Dapo Akande is also Yamani Fellow at St. Peter's College and Co-Director of the Oxford Institute for Ethics, Law and Armed Conflict (ELAC) & the Oxford Martin Programme on Human Rights for Future Generations. He has held visiting professorships at Yale Law School (where he was also Robinna Foundation International Fellow), the University of Miami School of Law and the Catolica Global Law School, Lisbon. Before taking up his position in Oxford in 2004, he was Lecturer in Law at the University of Nottingham School of Law (1998-2000) and at the University of Durham (2000-2004). From 1994 to 1998, he taught international law (part-time) at the London School of Economics and at Christ's College and Wolfson College, University of Cambridge.
He has varied research interests within the field of general international law and has published articles on aspects of the law of international organizations, international dispute settlement, international criminal law and the law of armed conflict. His articles have been published in leading international law journals such as the American Journal of International Law, the British Yearbook of International Law and the European Journal of International Law . His article in the Journal of International Criminal Justice on the "Jurisdiction of the International Criminal Court over Nationals of Non-Parties: Legal Basis and Limits" was awarded the 2003 Giorgio La Pira Prize.
Dapo has advised States, international organizations and non-governmental organizations on matters of international law. He has worked with the United Nations on issues relating to international humanitarian law and human rights law; acted as consultant for the African Union on the international criminal court and on the law relating to terrorism; and also as a consultant for the Commonwealth Secretariat on the law of armed conflict and international criminal law. He has also provided training on international law to diplomats, military officers and other government officials. He has advised and assisted counsel, or provided expert opinions, in cases before the International Court of Justice, the International Tribunal for the Law of the Sea, the European Court of Human Rights, international arbitral tribunals, WTO and NAFTA Dispute Settlement Panels as well as cases in England and the United States of America.
In addition to being founding editor of EJIL:Talk! (the widely read blog of the European Journal of International Law), he is a member of the boards of a number of journals, academic and professional organizations. These include membership of: the Editorial Boards of the American Journal of International Law & the European Journal of International Law; the Advisory Council of the British Institute of International and Comparative Law; the Executive Council of the British Branch of the International Law Association; the Advisory Board of the International Centre for Transitional Justice; the Advisory Committee of International Lawyers for Africa; and the Advisory Board of International Law Studies (published by the United States Naval War College). He is also a member of the International Advisory Panel for the American Law Institute’s project on the Restatement Fourth, The Foreign Relations Law of the United States and is a member of the 'International Group of Experts' convened by the NATO Cyber Defence Centre of Excellence for the development of the Tallinn Manual 2.0 The International Law of Cyber Conflict.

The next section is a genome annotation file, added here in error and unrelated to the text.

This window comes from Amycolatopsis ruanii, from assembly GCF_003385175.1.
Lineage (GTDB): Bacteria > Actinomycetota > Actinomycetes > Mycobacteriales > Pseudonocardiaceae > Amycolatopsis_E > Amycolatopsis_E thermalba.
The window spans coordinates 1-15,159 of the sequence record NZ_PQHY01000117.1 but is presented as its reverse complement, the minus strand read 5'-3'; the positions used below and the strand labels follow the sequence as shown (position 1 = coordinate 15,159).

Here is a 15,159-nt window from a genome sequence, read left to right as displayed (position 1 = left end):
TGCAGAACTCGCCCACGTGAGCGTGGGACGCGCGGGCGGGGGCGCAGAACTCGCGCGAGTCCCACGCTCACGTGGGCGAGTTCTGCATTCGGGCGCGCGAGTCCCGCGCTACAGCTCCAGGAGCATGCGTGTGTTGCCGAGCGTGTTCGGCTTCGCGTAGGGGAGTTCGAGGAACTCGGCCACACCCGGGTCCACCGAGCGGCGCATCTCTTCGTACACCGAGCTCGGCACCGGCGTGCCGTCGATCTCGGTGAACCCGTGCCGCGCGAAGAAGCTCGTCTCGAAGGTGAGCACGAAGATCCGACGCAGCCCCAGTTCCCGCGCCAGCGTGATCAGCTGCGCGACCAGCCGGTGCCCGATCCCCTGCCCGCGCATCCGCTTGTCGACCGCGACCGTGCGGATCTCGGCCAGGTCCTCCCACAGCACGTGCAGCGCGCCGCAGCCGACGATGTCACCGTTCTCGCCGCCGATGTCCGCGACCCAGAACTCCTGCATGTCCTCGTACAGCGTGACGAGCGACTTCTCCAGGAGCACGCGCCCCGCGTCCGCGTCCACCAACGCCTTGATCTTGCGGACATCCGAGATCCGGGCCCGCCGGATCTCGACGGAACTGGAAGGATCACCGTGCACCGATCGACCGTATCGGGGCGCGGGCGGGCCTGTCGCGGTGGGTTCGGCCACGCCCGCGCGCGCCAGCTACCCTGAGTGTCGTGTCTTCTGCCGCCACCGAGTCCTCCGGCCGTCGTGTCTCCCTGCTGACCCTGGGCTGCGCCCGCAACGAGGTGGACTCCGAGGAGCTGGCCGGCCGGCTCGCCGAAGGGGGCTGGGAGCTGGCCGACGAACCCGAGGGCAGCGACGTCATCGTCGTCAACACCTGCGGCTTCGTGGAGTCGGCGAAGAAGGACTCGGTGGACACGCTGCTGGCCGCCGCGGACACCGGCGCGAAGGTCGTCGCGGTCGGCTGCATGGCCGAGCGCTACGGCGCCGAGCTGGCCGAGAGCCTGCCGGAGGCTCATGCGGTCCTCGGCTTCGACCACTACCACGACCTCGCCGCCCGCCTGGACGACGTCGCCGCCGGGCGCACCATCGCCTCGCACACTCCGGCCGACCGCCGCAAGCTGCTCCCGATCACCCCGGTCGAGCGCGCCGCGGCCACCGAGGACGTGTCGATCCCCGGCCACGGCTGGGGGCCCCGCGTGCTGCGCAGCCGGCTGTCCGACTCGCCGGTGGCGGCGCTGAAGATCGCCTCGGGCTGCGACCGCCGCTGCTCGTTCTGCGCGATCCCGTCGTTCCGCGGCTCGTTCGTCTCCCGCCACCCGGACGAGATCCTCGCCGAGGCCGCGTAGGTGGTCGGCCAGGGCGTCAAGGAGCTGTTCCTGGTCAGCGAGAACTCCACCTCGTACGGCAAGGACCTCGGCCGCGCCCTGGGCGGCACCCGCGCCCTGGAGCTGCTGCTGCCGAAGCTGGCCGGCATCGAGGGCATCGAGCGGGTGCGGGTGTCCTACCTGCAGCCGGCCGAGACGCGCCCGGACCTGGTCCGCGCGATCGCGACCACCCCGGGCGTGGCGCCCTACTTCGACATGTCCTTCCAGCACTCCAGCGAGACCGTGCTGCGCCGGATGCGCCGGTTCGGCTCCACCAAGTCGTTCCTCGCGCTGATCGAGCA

- Although the relationship between international human rights law and the law of armed conflict has been the subject of significant recent academic discussion, there remains a lack of comprehensive guidance in identifying the law applicable to specific situations faced by military forces. Providing guidance for armed forces and practitioners on the detailed application of international human rights law during armed conflict, this book fills that gap. Part 1 of the volume details foundational information relating to international human rights law and human rights institutions, the types of operations that States' armed forces engage in, and how the law of armed conflict and international human rights law apply to regulate different situations. Part 2 provides practical guidance as to the legal regulation of specific situations, including discussion of the conduct of hostilities, detention operations, humanitarian assistance, cyber operations, and investigations. This book is the result of an in-depth process involving both academic and practitioner experts in the law of armed conflict and international human rights law who were convened in meetings at Chatham House chaired by Elizabeth Wilmshurst, Distinguished Fellow at Chatham House. The group included Professor Francoise Hampson, Essex University; Professor Dapo Akande, Oxford University; Charles Garraway, Fellow at Essex University; Professor Noam Lubell, Essex University; Michael Meyer, British Red Cross; and Daragh Murray, Lecturer at Essex UniversityISBN: 9780198791393This article was commissioned by the International Court of Justice as one of four background papers for a seminar held at the Court in April 2017 to mark the 70th anniversary of the Court. A French version of the article - "Le choix de recourir à la Cour internationale de Justice en matières contentieuses et consultatives (y compris la question de la compétence)" - was published in the same special issue of the Journal International Dispute Settlement as the English version.ABSTRACT: The article identifies trends relating to the selection of the Court as a forum for contentious and advisory proceedings. It compares the use of the Court with other judicial or arbitral mechanisms and identifies how the use of the Court is affected by newer adjudicatory mechanisms. The article considers developments with regard to the invocation of the Court’s jurisdiction under Article 36 of its Statute and examines the factors that might influence states in selecting mechanisms for adjudicating inter-State disputes. The article also examines the significant increase in the use of the Court’s incidental jurisdiction to indicate provisional measures. In this regard, it analyses the ‘plausibility of rights’ criterion, as well as the issues that are likely to arise as the Court seeks to balance competing considerations of preventing misuse of provisional measures and the need to preserve the integrity of the final judgment. Finally, the article considers the use (or lack thereof) of the advisory jurisdiction of the Court, categorizing the types of questions that have been put to the Court and explaining why requests relating to some categories of questions have declined.The International Court of Justice (icj) has held that Article VI of the Genocide Convention imposes an implicit obligation on contracting parties to cooperate with an "international penal tribunal" that has jurisdiction over persons charged with genocide. Although it was envisioned in the drafting of the Convention that acceptance of such jurisdiction would occur by treaty, the ICC is to be regarded as a competent international penal tribunal under the Genocide Convention even in cases where the ICC exercises jurisdiction on the basis of a Security Council referral. This creates an obligation on parties to cooperate with the ICC where an accused person is charged with genocide. However, under the jurisprudence of the ICJ, this obligation of cooperation only arises where the contracting party in question has not only accepted the jurisdiction of the tribunal but also has a pre-existing obligation to cooperate. Applying this precedent would mean that in the Bashir case only those states that are parties to the ICC Statute have an obligation of cooperation under the Genocide Convention. However, a teleological interpretation of the Convention would permit use of the Genocide Convention as a basis for creating an obligation of cooperation for nonparties since they must be deemed to have accepted the jurisdiction of the ICC over the case, by virtue of a binding Security Council resolution conferring such jurisdiction. Relying on the Genocide Convention as a basis for cooperation would open up alternative arguments allowing ICC parties (and nonparties if the teleological interpretation were adopted) to bypass immunities otherwise provided for in international law.This paper reviews the contribution of the International Court of Justice in defining the concept of aggression against the background of the Kampala Amendments to the 1998 Rome Statute of the International Criminal Court. It argues that the ICJ, while not contributing directly to the elaboration of the concept of aggression, has indeed influenced the internal gradation of the concept of aggression through drawing an implicit parallel with the concept of armed attack. The paper then completes this picture by introducing a three-step parallel gradation of concepts: use of force-armed attack-serious breach of jus cogens and use of force-act of aggression-war and/or crime of aggression; and by discussing their potential relationship and interaction.This article provides a holistic examination of the international legal frameworks which regulate targeted killings by drones. The article argues that for a particular drone strike to be lawful, it must satisfy the legal requirements under all applicable international legal regimes, namely: the law regulating the use of force (ius ad bellum); international humanitarian law and international human rights law. It is argued that the legality of a drone strike under the ius ad bellum does not preclude the wrongfulness of that strike under international humanitarian law or international human rights law, and that since those latter obligations are owed to individuals, one State cannot consent to their violation by another State. The article considers the important legal challenges that the use of armed drones poses under each of the three legal frameworks mentioned above. It considers the nature and application of the right to life in armed conflict, as well as the extraterritorial application of that right particularly in territory not controlled by the State conducting the strike. The article then turns to some of the key controversies in the application of international humanitarian law to drone strikes. It examines the threshold for non-international armed conflicts, the possibility of a global non-international armed conflict and the question of who may be targeted in a non-international armed conflict. The final substantive section of the article considers the law relating to the use of force by States against non-State groups abroad. This part examines the principles of self-defence and consent, in so far as they may be relied up on justify targeted killings abroad.In this paper, we consider one particularly interesting feature of the Lieber Code, which is the fact that it was drawn up by the U.S. Government to regulate the conduct of its armed forces in a civil war. In so doing, we hope to explore the extent to which there maybe links between the Lieber Code and the contemporary regulation of non-international armed conflicts. In particular, we explore some similarities and contrasts between the views on the regulation of civil war that existed at the time of the drafting of the Lieber Code and the position that exists today.This chapter examines the legal framework governing international organizations. It begins with an examination of the history, role and nature of international organizations. It is argued in the chapter that although the constituent instruments and practices of each organization differ, there are common legal principles which apply to international organizations. The chapter focuses on the identification and exploration of those common legal principles. There is an examination of the manner in which international organizations acquire legal personality in international and domestic law and the consequences of that legal personality. There is also discussion of the manner in which treaties establishing international organizations are interpreted and how this differs from ordinary treaty interpretation. The legal and decision-making competences of international organizations are considered as are the responsibility of international organizations and their privileges and immunities. Finally, the chapter examines the structure and powers of what is probably the leading international organizationthe United Nations (UN).ISBN: 978-0-19-965467-3The article considers whether the obligations of states, which have been referred to the International Criminal Court (ICC) by the United Nations Security Council, are the same as the cooperation obligations of states parties to the ICC Statute. It is argued that despite the lack of clarity in the resolutions referring the situation in Darfur and in Libya to the ICC, the better view is that the obligation imposed on Sudan and Libya to 'cooperate fully' with the ICC should be regarded as an obligation to cooperate in accordance with the provisions of the ICC Statute. This means that those states are entitled to benefit from those limited provisions of the ICC Statute that permit a refusal to cooperate with the Court or permit the state to postpone the execution of a request by the Court for assistance. The article also considers the interaction between the obligations of states to cooperate with the ICC and domestic proceedings against those sought for ICC prosecution. It considers the extent to which the obligation of cooperation may be suspended by an admissibility challenge and addresses whether the permission to suspend the obligation of cooperation may extend to a suspension of the obligation to surrender an accused person to the ICC.ISBN: 1478-1387International humanitarian law governs the conduct of participants in an armed conﬂict. In order to determine whether it applies to situations of violence it is necessary to assess ﬁrst of all whether the situation amounts to an armed conﬂict. However, international humanitarian law does not recognize a unitary concept of armed conﬂict but, rather, recognizes two types of armed conﬂicts: international and non-international. This chapter examines the history of the distinction between these two categories of armed conﬂict, the consequences of the distinction and whether it still has validity. The chapter then discusses legal concepts relevant to the two categories, including the differences between a non-international conﬂict and other violence, extraterritorial hostilities by one State against a non-state armed group and conﬂicts in which multinational forces are engaged. All these concepts are relevant to the understanding of the case studies which are the focus of the rest of the book.ISBN: 978-0-19-965775-9ISBN: 978-1-61770-026-2DOI: 10.1163/170873811X563947This article assesses the African Unions (AU) concerns about Article 16 of the Rome Statute of the International Criminal Court (ICC). It seeks to articulate a clearer picture of the law and politics of deferrals within the context of the AUs repeated calls to the United Nations Security Council (UNSC, or the Council) to invoke Article 16 to suspend the processes initiated by the ICC against President Omar Al Bashir of Sudan. The UNSCs failure to accede to the AU request led African States to formally withhold cooperation from the ICC in respect to the arrest and surrender of the Sudanese leader. Given the AUs continued concerns, and the current impasse, fundamental questions have arisen about the Councils authority to exercise, or not exercise, its deferral power. This culminated into a November 2009 African proposal for an amendment to the Rome Statute to empower the UN General Assembly to act should the UNSC fail to act on a deferral request after six months. Although ICC States Parties have so far shown limited public support for the AUs proposed amendment to the deferral provision, this article examines its merits because a failure to engage the Article 16 problem could impact international accountability eﬀorts in the Sudan, and further damage the ICCs credibility in Africa. This unresolved issue also has wider signiﬁcance given that the matters underlying the tension how ICC prosecutions may be reconciled with peacemaking initiatives and the role and power of the Council in ICC business will likely arise in future situations from around the world.ISBN: 2210-9730DOI: 10.1093/ejil/chr067The International Court of Justice (ICJ) has held that Article VI of the Genocide Convention imposes an implicit obligation on Contracting Parties to cooperate with an international penal tribunal that has jurisdiction over persons charged with genocide. Although it was envisaged in the drafting of the Convention that acceptance of such jurisdiction would occur by treaty, the ICC is to be regarded as a competent international penal tribunal under the Genocide Convention even in cases where the ICC exercises jurisdiction on the basis of a Security Council referral. This creates an obligation on parties to cooperate with the ICC where an accused person is charged with genocide. However, under the jurisprudence of the ICJ this obligation of cooperation only arises where the contracting party in question has not only accepted the jurisdiction of the tribunal but also has a pre-existing obligation to cooperate. Applying this precedent would mean that in the Bashir case, only those States that are parties to the ICC Statute have an obligation of cooperation under the Genocide Convention. However, a teleological interpretation of the Convention would permit use of the Genocide Convention as a basis for creating an obligation of cooperation for non-parties since they must be deemed to have accepted the jurisdiction of the ICC over the case by virtue of a binding Security Council resolution conferring such jurisdiction. Relying on the Genocide Convention as a basis for a cooperation would open up alternative arguments allowing ICC parties (and non-parties if the teleological interpretation were adopted) to bypass immunities otherwise provided for in international law.DOI: 10.1093/ejil/chq080This article examines the extent to which state officials are subject to prosecution in foreign domestic courts for international crimes. We consider the different types of immunity that international law accords to state officials, the reasons for the conferment of this immunity and whether they apply in cases in which it is alleged that the official has committed an international crime. We argue that personal immunity (immunity ratione personae) continues to apply even where prosecution is sought for international crimes. Also we consider that instead of a single category of personal immunity there are in fact two types of such immunity and that one type extends beyond senior officials such as the Head of State and Head of Government. Most of the article deals with functional immunity (immunity ratione materiae). We take the view that this type of immunity does not apply in the case of domestic prosecution of foreign officials for most international crimes. However, we reject the traditional arguments which have been put forward by scholars and courts in support of this view. Instead we consider the key to understanding when functional immunity is available lies in examining how jurisdiction is conferred on domestic courts.ISBN: 0938-5428This African expert study on the African Unions (AU) concerns about article 16 of the Rome Statute of the International Criminal Court (ICC) seeks to articulate a clearer picture of the law and politics of article 16 deferrals within the context of the AUs repeated calls to the United Nations Security Council (UNSC) to invoke article 16 to suspend the processes initiated by the ICC against President Omar al-Bashir of Sudan. The lack of a formal reply by the UNSC to the AU request has resulted in AU member states deciding to withhold cooperation from the ICC in respect of the arrest and surrender of Bashir. In light of the AUs continued concerns, questions have arisen about the UNSCs exercise of the controversial deferral power contained in article 16. This culminated in the AU proposing that article 16 be amended to empower the UN General Assembly to act should the UNSC fail to decide on a deferral request after six months. Although states parties to the Rome Statute have shown little support for the AUs proposed amendment to article 16, the merits of the AU proposal must be considered. A failure to engage with African government concerns about the deferral provision could further damage the ICCs credibility in Africa. Constructive suggestions about the article 16 problem must be developed in order to contribute towards resolving the negative stance that some African countries have taken towards the ICC. The challenge is to devise both legally sound and politically palatable options. For many Africans, the ICCs involvement in Sudan has come to reflect the skewed nature of power distribution within the UNSC and global politics. The result is that the uneven political landscape of the post-World War II collective security regime has become a central problem of the ICC. It is also important to pay attention to the AUs concerns and its request for an article 16 deferral of the Bashir indictment because the matters underlying the tension how ICC prosecutions may be reconciled with peacemaking initiatives and the role and power of the UNSC in ICC business are likely to arise in the future with respect to other situations. Solutions must be found to problems that may arise in working out the relationship between the UNSC and the ICC. The study therefore makes practical suggestions about how to resolve the concerns raised within certain African government circles and other developing nations about the relationship between the UNSC and the ICC, and the relationship between the ICC and peacemaking initiatives of governments and regional organisations. The spirit underlying the study is that a strong, independent and successful ICC is ultimately in Africas best interest as the continent works to tackle impunity. By the same token, it is equally in the ICCs long-term interest to show greater sensitivity towards the specific interests and views of African states. It is for this reason that the position paper includes proposals for possible amendment of article 16, despite agreement among the experts of the projects working group that such an amendment is unlikely considering the amount of support that would be required from states parties to enable the passing of an amendment. . . . The expert study began with the writing of a draft position paper on the article 16 issue. The draft was then circulated to a group of African and international experts from civil society and government, who provided written comments and participated in a two-day meeting in Addis Ababa in June 2010 to discuss the draft paper. The experts participated in their personal capacities and their views do not reflect the views of their organisations. Although the final position paper reflects the outcomes of the inputs and discussions among the expert group members, the contents of this paper must be attributed to the three authors rather than to members of the expert group.ISBN: 978-1-920422-24-0DOI: 10.1017/S0020589309990133ISBN: 978-0-19-956566-5This paper focuses on the conditions which ought to exist before the International Criminal Court can exercise jurisdiction over the crime of aggression. In particular, it addresses (i) whether the Court should be competent to exercise jurisdiction where the alleged aggressor State has either not accepted the amendment on aggression, or is not a party to the ICC Statute and (ii) whether ICC jurisdiction on aggression should be made dependent on the prior approval of the United Nations Security Council. The first issue is referred to here as the consent problem and the second the Security Council problem/issue. This paper argues that the consent problem raises a fundamental question of deeper significance than the textual or perhaps technical issues concerning the way in which the amendment concerning aggression might come into force under Article 121 of the Statute. The consent problem raises fundamental issues about the nature of the ICC as an international tribunal and about the principles governing the competence of international tribunals under international law. In particular, the consent issue raises important questions about the jurisdiction of international tribunals over non-consenting States and whether the ICC is to be regarded as bound by rules of international law that would ordinarily bind other international tribunals. This paper, outlines and explains the principle of consent as applied to the competence of international tribunals. There is a detailed discussion, in Section 2, of the application of the principle to cases before international tribunals where the tribunal is called upon to determine the rights and obligations of States not before the tribunal. In particular, this section discusses the Monetary Gold principle enunciated by the International Court of Justice. According to that principle, the Court will not adjudicate on a case where the Court would be required, as a necessary prerequisite, to adjudicate on the rights or responsibilities of a non-consenting and absent third State. It is argued that this principle is simply an application of the more general principle of consent and that the principle is derived from the more fundamental principle of the independence of States, i.e. the idea that States are not subject to external authority of other States or institutions created by other States. The paper argues, in Section 3, that because a determination that an individual has committed the crime of aggression requires a prior determination that a State has committed an act of aggression and a breach of the UN Charter, the ICC would act in violation of the consent principle in cases contemplated by the aggression amendment. The paper then turns, in Section 4, to an examination of whether the consent principle and the Monetary Gold principle (which is an application of that more general principle) are applicable to international criminal tribunals in general and to the ICC in particular. Referring to the case law of other tribunals, it is argued that these principles apply to all international tribunals and that the form in which the proceedings involving adjudication of the responsibilities of other States takes place is irrelevant to their application. Section 5 examines which States are to be regarded as non-consenting States for the purpose of the application of the consent principle. I then turn to the Nuremberg and Tokyo precedents in Section 6. I argue that the establishment and operation of these tribunals would not support the view that a rule has developed permitting departure from the consent principle in international criminal tribunals. I argue that neither tribunal was truly international and that in any event, in both cases, there was the consent of the relevant sovereign authority. The paper considers, in Section 7, whether the jurisdiction of the ICC over aggression can be justified on the basis of a transfer of authority from the State that is the alleged victim of aggression. It is argued that though victim States can prosecute for aggression and though transferred jurisdiction is an appropriate justification for the jurisdiction of the ICC in general, the principles and precedents which support transfers of jurisdiction to international tribunal do not apply to aggression. Section 8 returns to the Security Council issue and considers whether prior determination by the Council (or by the General Assembly or ICJ) would fall within an exception to the Monetary Gold principle. It is argued that the best way to expand the jurisdiction of the Court to non-consenting States while respecting the principle of consent is by referral of situations to the Court by the Council. When the consent problem is taken into account, the role of the Security Council in making referrals to the ICC with regard to aggression is not a limit on the competence of the Court. Rather the Security Council comes to the aid of the Court and expands its jurisdiction to situations where the ICC would otherwise be legally incompetent to act. On this view, giving the Security Council almost exclusive competence with regard to aggression cases is not to be regarded as a problem to be overcome, but rather as a means of overcoming an existing problem. The final section is the main theoretical contribution of the piece, considering whether the deviation from the consent principle contemplated with regard to the ICCs jurisdiction over aggression is to be regarded as an evolution of the law or instead a violation.ISBN: 978-0-19-923831-6DOI: 10.1093/jicj/mqp034This article considers whether states are obliged or permitted to arrest Sudanese President Omar al Bashir pursuant to a warrant of arrest issued by the International Criminal Court (ICC). The article considers the extent to which the ICC Statute removes immunities which would ordinarily be available to state officials. It is argued that the removal of the immunity by Article 27 of the ICC Statute applies also at the national level, when national authorities act in support of the ICC. The article examines the application of Article 98 of the ICC Statute and considers the legal nature of Security Council referrals to the ICC. It is argued that the effect of the Security Council referral is that Sudan is to be regarded as bound by the ICC Statute and thus by Article 27. Given that the Statute operates in this case not as a treaty but by virtue of being a Security Council resolution, the removal of immunity operates even with regard to non-parties. However, since any (implicit) removal of immunity by the Security Council would conflict with customary international law and treaty rules according immunity to a serving head of state, the article considers the application of Article 103 of the United Nations (UN) Charter in this case.ISBN: 1478-1387The Oxford Companion to International Criminal Justice is the first major reference work to provide a complete overview of this emerging field. Its nearly 1100 pages are divided into three sections. In the first part, 21 essays by leading thinkers offer a comprehensive survey of issues and debates surrounding international humanitarian law, international criminal law, and their enforcement. The second part is arranged alphabetically, containing 320 entries on doctrines, procedures, institutions and personalities. The final part contains over 400 case summaries on different trials from international and domestic courts dealing with war crimes, crimes against humanity, genocide, torture, and terrorism. With analysis and commentary on every aspect of international criminal justice, this Companion is designed to be the first port of call for scholars and practitioners interested in current developments in international justice.ISBN: 978-0-19-923832-3ISBN: 773529667also published as a journal articleISBN: 0754624099DOI: 10.2307/3181639ISBN: 0002-930060% contribution by this authorISBN: 0042-6571This article examines the jurisdiction of the International Criminal Court (ICC) over nationals of states not party to the ICC Statute. The article first addresses the US argument that the exercise of ICC jurisdiction over nationals of non-parties without the consent of that non-party would be contrary to international law. The author considers the principles which support the delegation of criminal jurisdiction by states to international tribunals and discusses the precedents for such delegations. It is further argued that the exercise of ICC jurisdiction over acts done pursuant to the official policy of a non-party state would not be contrary to the principle requiring consent for the exercise of jurisdiction by international tribunals. Finally, the article explores the limits to the jurisdiction of the ICC over non-party nationals. In particular, the article addresses the circumstances in which ICC parties are precluded from surrendering nationals of non-parties to the ICC.This publication reproduces, in a collection of seminal works on collective security, an article first published in (1996) 8 African Journal of International Comparative Law. The chapter examiners the role and record of the international court in the settlement of disputes which are likely to affect international peace.The programme discussed issues relating to the ICC and the pursuit of peace and justice.